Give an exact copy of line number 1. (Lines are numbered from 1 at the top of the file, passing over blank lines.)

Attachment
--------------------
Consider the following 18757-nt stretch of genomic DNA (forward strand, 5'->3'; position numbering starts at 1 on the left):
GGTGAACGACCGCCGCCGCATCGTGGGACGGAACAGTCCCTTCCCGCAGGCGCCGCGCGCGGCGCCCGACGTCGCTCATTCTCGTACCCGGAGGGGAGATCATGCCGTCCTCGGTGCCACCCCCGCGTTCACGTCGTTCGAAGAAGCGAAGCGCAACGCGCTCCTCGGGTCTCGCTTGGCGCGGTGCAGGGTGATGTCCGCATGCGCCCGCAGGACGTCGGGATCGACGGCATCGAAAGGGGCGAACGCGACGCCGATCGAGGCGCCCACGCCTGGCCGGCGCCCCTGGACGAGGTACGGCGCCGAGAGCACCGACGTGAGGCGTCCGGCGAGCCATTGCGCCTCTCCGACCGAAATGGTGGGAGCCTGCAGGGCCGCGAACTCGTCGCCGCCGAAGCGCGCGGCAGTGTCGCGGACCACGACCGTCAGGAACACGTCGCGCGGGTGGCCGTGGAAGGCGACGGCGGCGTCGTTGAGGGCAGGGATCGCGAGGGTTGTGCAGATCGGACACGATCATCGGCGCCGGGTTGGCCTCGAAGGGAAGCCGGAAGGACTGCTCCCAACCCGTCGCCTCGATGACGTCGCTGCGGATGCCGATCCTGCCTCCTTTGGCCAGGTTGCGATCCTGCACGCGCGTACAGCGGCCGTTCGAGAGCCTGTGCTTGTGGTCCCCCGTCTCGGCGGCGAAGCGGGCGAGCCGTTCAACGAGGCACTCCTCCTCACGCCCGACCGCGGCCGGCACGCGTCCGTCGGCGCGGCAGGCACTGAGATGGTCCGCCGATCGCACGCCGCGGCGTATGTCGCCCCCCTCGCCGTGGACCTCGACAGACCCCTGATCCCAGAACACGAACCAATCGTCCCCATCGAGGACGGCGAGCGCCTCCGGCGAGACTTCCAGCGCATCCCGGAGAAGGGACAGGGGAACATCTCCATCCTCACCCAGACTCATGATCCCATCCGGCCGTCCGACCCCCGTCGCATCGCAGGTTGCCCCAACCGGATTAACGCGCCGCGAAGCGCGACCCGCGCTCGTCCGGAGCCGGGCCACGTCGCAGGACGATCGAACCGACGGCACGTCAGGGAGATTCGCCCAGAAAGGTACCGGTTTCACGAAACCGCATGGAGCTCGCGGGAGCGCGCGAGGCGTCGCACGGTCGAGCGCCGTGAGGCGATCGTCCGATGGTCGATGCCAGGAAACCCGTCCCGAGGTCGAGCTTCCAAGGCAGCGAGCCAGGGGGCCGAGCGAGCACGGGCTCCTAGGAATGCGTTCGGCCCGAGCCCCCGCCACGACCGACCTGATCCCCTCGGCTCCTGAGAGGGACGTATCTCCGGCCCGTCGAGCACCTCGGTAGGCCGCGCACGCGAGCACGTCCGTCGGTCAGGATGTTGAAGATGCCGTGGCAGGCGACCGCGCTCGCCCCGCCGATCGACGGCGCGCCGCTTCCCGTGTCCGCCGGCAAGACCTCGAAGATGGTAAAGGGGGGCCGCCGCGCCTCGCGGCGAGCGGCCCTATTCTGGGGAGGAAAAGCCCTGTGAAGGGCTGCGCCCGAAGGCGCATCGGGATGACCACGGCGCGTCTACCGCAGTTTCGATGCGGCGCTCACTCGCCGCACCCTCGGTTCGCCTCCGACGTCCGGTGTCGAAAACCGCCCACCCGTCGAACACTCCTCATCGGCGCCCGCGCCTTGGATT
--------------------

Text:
Consider the following 18757-nt stretch of genomic DNA (forward strand, 5'->3'; position numbering starts at 1 on the left):